Determine what type of attic pipes need sealing. Furnace flues or pipe for fireplaces get very hot and to prevent causing a fire require special materials. To fill a gap around a flue use aluminum flashing, and special high temperature caulk. To reduce the risk your flue or chimney pipe will burn the insulation, leave at least a couple of inches between your flue and any fiberglass insulation. Place a barrier between fiberglass insulation and the flue using the flashing. If in doubt, your contractor can quickly place the proper safety precautions around heat sources in your attic.
Seal any gaps surrounding ductwork or vent pipes (not heat conducting vent pipes) with spray foam insulation where they exit the roof. If the attic door isn’t already insulated do so and check to ensure that the weather-stripping around it is intact and not cracked.
With your attic sealed next inspect the basement/crawlspace. Seal small gaps and holes with caulking. Fill larger holes with expanding latex foam. Seal gaps around ducts and pipes exiting your exterior basement walls. Windows and doors should be sealed and weather-stripped. Seal the gaps where the columns meet the floor joists and any gaps where the exterior wall meets the floor above. If the basement is unfinished with wall studs visible this is the time to insulate between wall studs on exterior walls.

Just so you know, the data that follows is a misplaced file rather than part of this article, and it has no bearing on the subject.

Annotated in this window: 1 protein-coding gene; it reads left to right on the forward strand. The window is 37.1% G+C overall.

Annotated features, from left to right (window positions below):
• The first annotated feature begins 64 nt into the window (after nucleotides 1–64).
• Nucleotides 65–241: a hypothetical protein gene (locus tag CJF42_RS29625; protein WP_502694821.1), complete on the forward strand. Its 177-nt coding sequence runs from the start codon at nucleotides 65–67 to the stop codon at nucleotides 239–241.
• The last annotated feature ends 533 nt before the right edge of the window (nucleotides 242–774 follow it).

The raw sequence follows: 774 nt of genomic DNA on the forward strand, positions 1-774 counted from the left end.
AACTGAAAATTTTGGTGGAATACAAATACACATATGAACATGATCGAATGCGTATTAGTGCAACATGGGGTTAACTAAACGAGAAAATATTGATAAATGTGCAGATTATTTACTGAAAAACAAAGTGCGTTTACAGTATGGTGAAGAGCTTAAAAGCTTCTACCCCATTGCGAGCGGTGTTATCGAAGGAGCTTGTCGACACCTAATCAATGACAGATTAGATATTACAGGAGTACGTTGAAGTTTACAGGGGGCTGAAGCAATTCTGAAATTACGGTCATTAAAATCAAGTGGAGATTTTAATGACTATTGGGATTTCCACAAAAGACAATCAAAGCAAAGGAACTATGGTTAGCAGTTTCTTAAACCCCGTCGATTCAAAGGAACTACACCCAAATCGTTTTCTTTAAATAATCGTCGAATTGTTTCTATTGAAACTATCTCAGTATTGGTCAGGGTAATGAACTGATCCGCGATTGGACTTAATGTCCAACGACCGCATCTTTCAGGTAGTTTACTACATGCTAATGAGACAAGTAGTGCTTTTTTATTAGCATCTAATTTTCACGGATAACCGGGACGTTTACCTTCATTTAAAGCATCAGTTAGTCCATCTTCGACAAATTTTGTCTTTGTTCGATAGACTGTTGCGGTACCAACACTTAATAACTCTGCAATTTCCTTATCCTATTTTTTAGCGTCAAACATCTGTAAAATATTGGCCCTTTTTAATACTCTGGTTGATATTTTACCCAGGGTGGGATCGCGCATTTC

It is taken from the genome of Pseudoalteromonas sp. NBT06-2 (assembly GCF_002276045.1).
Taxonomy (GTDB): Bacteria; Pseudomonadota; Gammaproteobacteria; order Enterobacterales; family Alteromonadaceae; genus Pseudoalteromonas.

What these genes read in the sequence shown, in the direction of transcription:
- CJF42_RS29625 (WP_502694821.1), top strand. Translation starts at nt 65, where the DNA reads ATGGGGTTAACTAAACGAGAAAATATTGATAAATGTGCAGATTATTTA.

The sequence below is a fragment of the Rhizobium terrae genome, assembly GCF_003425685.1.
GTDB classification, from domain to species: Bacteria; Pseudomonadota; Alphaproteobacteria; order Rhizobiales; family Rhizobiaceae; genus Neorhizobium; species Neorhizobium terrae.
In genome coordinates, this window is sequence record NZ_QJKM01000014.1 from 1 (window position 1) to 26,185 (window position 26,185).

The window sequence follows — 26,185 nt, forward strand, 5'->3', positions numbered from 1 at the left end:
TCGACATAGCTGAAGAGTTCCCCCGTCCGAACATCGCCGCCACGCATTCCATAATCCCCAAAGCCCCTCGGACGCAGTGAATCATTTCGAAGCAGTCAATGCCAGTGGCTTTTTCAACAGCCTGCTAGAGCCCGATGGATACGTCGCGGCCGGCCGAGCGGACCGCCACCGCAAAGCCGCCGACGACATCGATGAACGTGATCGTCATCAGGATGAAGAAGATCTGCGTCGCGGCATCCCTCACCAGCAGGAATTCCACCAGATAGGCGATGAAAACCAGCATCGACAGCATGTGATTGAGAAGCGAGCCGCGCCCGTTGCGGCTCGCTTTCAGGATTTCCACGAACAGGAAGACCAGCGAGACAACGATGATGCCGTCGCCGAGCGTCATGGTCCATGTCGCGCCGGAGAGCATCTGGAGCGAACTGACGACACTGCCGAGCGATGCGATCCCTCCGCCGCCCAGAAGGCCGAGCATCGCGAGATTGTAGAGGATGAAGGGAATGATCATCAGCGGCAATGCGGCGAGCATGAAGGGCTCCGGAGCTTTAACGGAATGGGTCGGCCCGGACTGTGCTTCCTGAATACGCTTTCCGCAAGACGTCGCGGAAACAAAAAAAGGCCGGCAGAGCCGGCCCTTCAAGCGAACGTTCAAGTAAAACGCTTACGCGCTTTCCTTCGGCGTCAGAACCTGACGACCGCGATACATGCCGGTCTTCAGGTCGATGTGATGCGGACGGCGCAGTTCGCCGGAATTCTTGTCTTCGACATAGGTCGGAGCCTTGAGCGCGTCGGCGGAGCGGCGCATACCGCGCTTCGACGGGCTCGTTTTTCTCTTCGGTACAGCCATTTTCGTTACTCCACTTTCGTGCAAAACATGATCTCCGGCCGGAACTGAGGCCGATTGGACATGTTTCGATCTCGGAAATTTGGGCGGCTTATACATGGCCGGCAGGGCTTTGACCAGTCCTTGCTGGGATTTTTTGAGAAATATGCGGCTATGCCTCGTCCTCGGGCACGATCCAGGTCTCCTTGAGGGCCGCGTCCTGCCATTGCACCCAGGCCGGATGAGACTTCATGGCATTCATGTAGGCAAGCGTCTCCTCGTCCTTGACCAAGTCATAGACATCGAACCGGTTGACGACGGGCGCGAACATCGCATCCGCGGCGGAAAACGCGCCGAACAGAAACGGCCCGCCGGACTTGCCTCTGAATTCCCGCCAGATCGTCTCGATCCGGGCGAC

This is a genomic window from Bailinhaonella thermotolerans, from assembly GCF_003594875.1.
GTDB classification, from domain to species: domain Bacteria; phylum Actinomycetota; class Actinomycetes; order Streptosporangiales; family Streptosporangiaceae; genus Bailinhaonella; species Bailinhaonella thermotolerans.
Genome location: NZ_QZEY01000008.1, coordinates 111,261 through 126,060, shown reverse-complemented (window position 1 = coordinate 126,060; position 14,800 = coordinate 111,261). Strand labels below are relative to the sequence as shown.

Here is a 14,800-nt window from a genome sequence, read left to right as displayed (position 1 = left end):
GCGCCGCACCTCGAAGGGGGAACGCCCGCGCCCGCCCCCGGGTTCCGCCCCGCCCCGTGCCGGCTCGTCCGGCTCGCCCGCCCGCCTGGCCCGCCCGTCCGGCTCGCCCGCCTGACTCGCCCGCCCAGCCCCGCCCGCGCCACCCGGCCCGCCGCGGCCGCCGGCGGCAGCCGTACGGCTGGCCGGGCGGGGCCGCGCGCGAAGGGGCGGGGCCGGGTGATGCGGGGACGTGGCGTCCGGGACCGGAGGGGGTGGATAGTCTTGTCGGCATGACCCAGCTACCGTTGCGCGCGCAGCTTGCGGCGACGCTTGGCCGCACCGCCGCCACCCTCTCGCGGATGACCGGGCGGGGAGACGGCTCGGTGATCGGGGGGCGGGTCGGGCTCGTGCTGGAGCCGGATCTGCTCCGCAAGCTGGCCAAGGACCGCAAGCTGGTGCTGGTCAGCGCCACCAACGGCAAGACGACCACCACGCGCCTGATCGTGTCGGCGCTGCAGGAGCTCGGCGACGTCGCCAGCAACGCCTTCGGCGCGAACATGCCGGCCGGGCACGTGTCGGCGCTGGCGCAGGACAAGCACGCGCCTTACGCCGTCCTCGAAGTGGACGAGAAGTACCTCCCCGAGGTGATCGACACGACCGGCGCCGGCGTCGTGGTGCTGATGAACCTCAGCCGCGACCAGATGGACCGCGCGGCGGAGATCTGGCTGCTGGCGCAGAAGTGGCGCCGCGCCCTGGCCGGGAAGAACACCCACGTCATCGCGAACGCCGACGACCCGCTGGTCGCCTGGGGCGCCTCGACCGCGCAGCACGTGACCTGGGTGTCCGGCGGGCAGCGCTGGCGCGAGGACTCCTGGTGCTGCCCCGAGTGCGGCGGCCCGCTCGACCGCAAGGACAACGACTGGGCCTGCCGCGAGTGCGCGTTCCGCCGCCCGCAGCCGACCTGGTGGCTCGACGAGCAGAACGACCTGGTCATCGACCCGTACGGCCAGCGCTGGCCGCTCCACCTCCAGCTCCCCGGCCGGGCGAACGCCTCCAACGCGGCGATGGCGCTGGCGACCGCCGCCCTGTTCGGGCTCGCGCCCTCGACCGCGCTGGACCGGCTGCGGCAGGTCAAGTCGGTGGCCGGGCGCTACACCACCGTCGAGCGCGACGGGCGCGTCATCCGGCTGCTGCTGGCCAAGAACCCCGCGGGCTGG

In the remainder of the house check your ventilation systems. Many homes have open vent pipes that go through the roof, including the range hood. Your best choices are those that utilize built in flaps to seal them from moisture, insects and intrusive air when not in use. Pipe and/or flaps can be purchased without having to change the vent hood necessarily.
Check light switches and electrical plugs, if cold air is entering foam sleeves are available to install behind the cover plates keeping air out.
Provide regular checks on the dryer exterior exhaust vent. Keeping the dryer, the exhaust pipe and louvered vent on the exterior wall free of lint not only prevents fires and improves the dryers efficiency, but also keeps hot or cold air from entering your home.
Finally, upgrading to energy efficient windows and weather-stripping your doors adds to the final product of a sealed envelope for maximum energy efficiency. Otherwise, check caulking and seals and replace as needed. If you are able to remove window casing, fill gaps with spray foam or insulation to prevent drafts.
If you are unable to install new windows try the films that you can apply yourself. While they won’t insulate your windows or patio doors they will reflect the hot, damaging rays of the summer suns heat and UV, while allowing the suns heat to enter in the winter. Storm windows are option to increase the efficiency of windows, if you have them, use them. Heavy drapes can reduce drafts from windows as can applying plastic film in the winter.
On exterior walls if any vinyl siding is loose repair it to prevent drafts that may occur.
With your envelope sealed, you can enjoy your improved home while saving money on energy costs.Cypress Heating and Air Conditioning serves the Katy and Plano, TX regions. Our quality workmanship sets us apart, no other heating and air conditioning company has more experience or dedication to your comfort.